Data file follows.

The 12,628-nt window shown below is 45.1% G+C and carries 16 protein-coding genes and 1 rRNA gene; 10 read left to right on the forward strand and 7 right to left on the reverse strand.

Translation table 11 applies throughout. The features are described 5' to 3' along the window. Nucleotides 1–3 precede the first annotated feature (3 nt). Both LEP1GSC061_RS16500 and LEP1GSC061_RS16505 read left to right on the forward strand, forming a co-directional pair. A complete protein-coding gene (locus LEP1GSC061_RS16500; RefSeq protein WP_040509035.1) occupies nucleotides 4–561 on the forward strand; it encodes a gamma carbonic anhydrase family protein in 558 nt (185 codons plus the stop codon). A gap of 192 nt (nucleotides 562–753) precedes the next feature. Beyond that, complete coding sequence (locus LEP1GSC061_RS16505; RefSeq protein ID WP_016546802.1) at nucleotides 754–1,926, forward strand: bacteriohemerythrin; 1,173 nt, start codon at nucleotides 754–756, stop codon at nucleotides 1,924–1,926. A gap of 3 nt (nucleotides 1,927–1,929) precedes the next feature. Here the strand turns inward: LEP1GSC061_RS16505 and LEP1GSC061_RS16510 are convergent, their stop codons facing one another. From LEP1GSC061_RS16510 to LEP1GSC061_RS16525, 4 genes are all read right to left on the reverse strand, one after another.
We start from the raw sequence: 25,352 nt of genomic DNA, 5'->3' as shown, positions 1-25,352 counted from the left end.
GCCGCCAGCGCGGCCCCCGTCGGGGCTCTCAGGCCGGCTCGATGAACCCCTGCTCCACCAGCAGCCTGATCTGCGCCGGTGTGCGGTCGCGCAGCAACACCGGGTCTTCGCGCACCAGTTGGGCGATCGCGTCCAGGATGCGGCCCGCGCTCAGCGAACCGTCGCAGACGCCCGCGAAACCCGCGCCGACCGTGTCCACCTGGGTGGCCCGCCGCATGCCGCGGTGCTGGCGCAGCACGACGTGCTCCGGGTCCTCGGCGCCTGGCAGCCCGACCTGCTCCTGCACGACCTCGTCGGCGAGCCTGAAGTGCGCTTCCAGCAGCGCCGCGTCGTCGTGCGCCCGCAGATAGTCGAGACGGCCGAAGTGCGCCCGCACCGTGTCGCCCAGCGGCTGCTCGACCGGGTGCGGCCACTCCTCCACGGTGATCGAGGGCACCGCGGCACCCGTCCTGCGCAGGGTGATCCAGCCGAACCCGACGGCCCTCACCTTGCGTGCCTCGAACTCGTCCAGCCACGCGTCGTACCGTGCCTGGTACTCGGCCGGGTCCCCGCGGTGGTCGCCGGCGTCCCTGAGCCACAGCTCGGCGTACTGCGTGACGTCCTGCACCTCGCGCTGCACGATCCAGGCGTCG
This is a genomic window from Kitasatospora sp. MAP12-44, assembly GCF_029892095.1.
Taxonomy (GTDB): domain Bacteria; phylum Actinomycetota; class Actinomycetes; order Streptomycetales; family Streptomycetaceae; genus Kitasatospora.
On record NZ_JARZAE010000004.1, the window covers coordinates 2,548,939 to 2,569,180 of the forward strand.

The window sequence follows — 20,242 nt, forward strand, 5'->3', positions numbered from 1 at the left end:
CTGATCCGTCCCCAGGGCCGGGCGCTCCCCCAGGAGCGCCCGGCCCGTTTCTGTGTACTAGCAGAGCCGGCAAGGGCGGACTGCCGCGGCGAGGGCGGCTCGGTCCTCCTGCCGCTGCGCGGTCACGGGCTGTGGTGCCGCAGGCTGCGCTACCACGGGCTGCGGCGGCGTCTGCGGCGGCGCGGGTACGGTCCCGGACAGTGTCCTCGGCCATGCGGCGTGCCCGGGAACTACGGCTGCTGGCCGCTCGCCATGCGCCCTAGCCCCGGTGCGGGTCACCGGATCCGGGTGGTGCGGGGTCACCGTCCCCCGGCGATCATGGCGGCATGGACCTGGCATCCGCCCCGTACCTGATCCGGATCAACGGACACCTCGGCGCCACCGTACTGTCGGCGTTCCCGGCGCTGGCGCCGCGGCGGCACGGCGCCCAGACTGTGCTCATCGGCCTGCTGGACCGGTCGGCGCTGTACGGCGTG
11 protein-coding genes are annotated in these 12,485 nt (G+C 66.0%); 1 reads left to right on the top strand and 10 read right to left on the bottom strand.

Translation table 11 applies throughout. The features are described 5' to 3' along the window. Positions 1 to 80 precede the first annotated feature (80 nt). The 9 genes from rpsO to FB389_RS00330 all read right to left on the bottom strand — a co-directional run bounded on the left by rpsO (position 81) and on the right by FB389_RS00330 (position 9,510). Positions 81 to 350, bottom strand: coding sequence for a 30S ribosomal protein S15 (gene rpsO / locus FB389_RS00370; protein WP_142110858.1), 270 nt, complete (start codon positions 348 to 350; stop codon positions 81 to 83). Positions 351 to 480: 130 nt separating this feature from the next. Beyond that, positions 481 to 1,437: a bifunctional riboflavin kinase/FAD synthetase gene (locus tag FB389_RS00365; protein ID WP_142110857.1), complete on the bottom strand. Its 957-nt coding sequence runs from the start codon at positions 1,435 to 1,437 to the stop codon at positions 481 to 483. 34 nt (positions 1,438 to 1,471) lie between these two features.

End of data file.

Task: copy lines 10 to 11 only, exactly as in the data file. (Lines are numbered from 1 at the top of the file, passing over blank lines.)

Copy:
11 protein-coding genes are annotated in these 12,485 nt (G+C 66.0%); 1 reads left to right on the top strand and 10 read right to left on the bottom strand.

Translation table 11 applies throughout. The features are described 5' to 3' along the window. Positions 1 to 80 precede the first annotated feature (80 nt). The 9 genes from rpsO to FB389_RS00330 all read right to left on the bottom strand — a co-directional run bounded on the left by rpsO (position 81) and on the right by FB389_RS00330 (position 9,510). Positions 81 to 350, bottom strand: coding sequence for a 30S ribosomal protein S15 (gene rpsO / locus FB389_RS00370; protein WP_142110858.1), 270 nt, complete (start codon positions 348 to 350; stop codon positions 81 to 83). Positions 351 to 480: 130 nt separating this feature from the next. Beyond that, positions 481 to 1,437: a bifunctional riboflavin kinase/FAD synthetase gene (locus tag FB389_RS00365; protein ID WP_142110857.1), complete on the bottom strand. Its 957-nt coding sequence runs from the start codon at positions 1,435 to 1,437 to the stop codon at positions 481 to 483. 34 nt (positions 1,438 to 1,471) lie between these two features.